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CJ Johnson
Tony Roig
Tony Roig

Pickleball Lob-Use It or Lose It?

Should you use the pickleball lob as a tactic?

I’m often asked if a pickleball lob is a sound strategy.

The answer is YES and NO.

It depends on how and why you’ve chosen to use the lob and that can be confusing. It helps if we start with understanding some lob basics.

Why use a pickleball lob?

The lob is a tactic to move your opponents away from the non-volley zone.

Is the pickleball lob like a tennis lob?

There are some similarities to the tennis lob but in pickleball, there are two types of lobs.

A defensive lob is hit primarily from the baseline while your opponents are at the non-volley zone.

An offensive lob is when all four players are at the non-volley zone.

Why shouldn’t I use the lob?

It’s a risky shot.

      1. If you hit it too short, your opponents have an overhead that they can now smash at your feet.
      2. If you hit it too long, you’ve committed a fault.
      3. The court is short and there’s little margin for error.

Is the lob a good option for a third shot to get my opponents away from the net?

I often see players try to use the lob as a 3rd shot alternative. While this might work against some teams, in general, it’s a weak shot compared to a drop shot or a drive.

Make sure to watch the video for a complete overview of the lob and strategy for using it successfully.

Do you use a lob? Tell us about it in the comments below.


  1. Phillip Lavender on June 29, 2019 at 3:49 pm

    Just started playing pickle ball about month ago. I’m a 4.00 tennis play being play for a along time. Your video is very helpful in understanding the game fundamental. Thanks

    • Cathy Jo Johnson on June 29, 2019 at 3:50 pm

      Thanks Phillip. What has been the most challenging part of making the transition from tennis to pickleball?

  2. Richard Marten on June 29, 2019 at 5:27 pm

    Yes! I use it sparingly but I do use the lob!

    • Cathy Jo Johnson on June 30, 2019 at 9:07 am

      Richard, thanks for adding to the discussion. I think that when someone uses it sparingly as you do, it adds another element of surprise! Pickle On!

  3. Tom on June 29, 2019 at 5:46 pm

    Great advice on the lob. I use a topspin lob very effectively. I use it offensively and it often wins the point. Of course sometimes I hit it short and get SMASHED or too long and lose that rally.

    With practice anyone can learn to hit the topspin lob.

    • Cathy Jo Johnson on June 30, 2019 at 9:05 am

      Hi Tom thanks for mentioning spin. You’re dead on it makes this shot easier and more effective.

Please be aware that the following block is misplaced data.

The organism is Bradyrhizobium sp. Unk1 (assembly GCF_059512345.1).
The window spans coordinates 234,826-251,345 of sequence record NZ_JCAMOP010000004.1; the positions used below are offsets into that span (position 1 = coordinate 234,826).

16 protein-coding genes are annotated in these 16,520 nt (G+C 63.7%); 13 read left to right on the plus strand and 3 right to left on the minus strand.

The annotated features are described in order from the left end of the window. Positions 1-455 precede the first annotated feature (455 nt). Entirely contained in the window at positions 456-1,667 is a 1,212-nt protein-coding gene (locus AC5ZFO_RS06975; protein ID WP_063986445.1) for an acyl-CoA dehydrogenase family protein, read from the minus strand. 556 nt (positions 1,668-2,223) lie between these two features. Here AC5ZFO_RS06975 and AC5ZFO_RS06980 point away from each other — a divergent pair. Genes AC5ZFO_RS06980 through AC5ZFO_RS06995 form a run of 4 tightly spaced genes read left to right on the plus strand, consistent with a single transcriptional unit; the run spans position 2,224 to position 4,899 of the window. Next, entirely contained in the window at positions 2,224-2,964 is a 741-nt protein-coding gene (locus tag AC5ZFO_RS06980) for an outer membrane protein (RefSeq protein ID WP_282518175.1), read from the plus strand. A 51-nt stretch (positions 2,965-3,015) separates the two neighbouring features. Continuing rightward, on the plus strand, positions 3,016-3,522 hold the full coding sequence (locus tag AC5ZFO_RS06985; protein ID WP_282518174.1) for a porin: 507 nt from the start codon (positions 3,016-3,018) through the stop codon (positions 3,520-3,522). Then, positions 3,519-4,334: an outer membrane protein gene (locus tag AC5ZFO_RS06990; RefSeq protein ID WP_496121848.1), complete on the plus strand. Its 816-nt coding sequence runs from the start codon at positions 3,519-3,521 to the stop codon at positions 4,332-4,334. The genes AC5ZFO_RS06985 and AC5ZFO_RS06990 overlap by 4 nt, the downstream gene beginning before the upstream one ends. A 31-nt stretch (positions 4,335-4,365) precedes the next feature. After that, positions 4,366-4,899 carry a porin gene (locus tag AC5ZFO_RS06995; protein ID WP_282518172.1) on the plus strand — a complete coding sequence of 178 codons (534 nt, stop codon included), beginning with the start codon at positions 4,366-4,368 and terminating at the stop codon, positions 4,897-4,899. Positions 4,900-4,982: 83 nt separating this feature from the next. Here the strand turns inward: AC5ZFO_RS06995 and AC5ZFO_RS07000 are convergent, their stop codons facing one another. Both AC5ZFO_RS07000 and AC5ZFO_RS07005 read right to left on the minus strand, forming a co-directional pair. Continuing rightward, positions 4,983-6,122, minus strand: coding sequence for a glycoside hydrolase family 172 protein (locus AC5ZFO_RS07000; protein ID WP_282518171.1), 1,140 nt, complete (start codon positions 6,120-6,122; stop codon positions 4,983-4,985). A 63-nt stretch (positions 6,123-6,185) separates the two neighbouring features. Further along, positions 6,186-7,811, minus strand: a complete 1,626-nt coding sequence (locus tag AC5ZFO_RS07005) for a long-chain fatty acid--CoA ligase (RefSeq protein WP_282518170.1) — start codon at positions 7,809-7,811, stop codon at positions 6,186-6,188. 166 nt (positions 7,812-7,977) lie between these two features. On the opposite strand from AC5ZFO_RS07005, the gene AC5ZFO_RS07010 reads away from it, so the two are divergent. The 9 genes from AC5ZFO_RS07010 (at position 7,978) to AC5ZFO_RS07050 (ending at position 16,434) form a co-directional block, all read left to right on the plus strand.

You bring up another good point, not every shot is going to be perfect but sometimes I fool myself into thinking I’m more consistent than I am. One of the ways I measure my shot consistency is to video games on my phone and count how often I’m successful with a shot. That helps me to build productive practice sessions and to understand which shots are consistent enough for serious play. Pickle On!

  4. Diana on June 29, 2019 at 6:53 pm


    I am a relative beginner (playing just over one year and no previous racquet sports) and I find that a lob can deliver an element of surprise, and my opponent usually lets it go, thinking it will be out, which mine rarely is.

    It’s one of my favorite shots.

    • Cathy Jo Johnson on June 30, 2019 at 8:59 am

      Hi Diana, thanks for sharing. It sounds like you’ve become accurate with the baseline lob. Congratulations! That’s not easy to do.
      You may find that as you continue to play and improve this shot becomes less effective. When players become accustomed to watching their opponents’ paddle face it’s easy to spot this shot and get a jump on it. Another element that changes and allows extra time to run down a lob is our ability to judge a ball that’s in or out improves. Pickle On!

  5. Blake on July 1, 2019 at 8:07 am

    I like to lob offensively and try to disguise the shot, waiting until the latest possible moment to show it. This also means that I use it very rarely, twice per game would be unusual for me. At my level of competition (2.5 to 3.5 I’d say) I want to do more that push the opponents back, I can go for an outright winner. This means a relatively low-trajectory shot, often down the middle between players who are positioned too wide apart. I don’t usually plan for it, I just “feel” it.

  6. […] In last weeks post, I answered a question I’m often asked, CJ, what’s the difference between an offensive lob and a defensive lob? This week we are focused solely on the offensive lob; what it is, when to use it, and most importantly, how to hit it. […]

  7. Craig Jones on September 30, 2022 at 8:31 pm

    I love the lob. When both opponents are at the kitchen, there are 2 open spots to attack: 1. In the opponents kitchen, and near the net, and 2. Along the baseline behind the opponents. In my mind it’s just as easy (maybe easier) to hit the lob as it is to hit the perfect drop. When you do hit a good lob, your opponents must run away from the kitchen to a point beyond their baseline, and then hit a perfect drop back to your kitchen. Not an easy assignment!. In my mind, the lob is harder to return effectively than the drop is.

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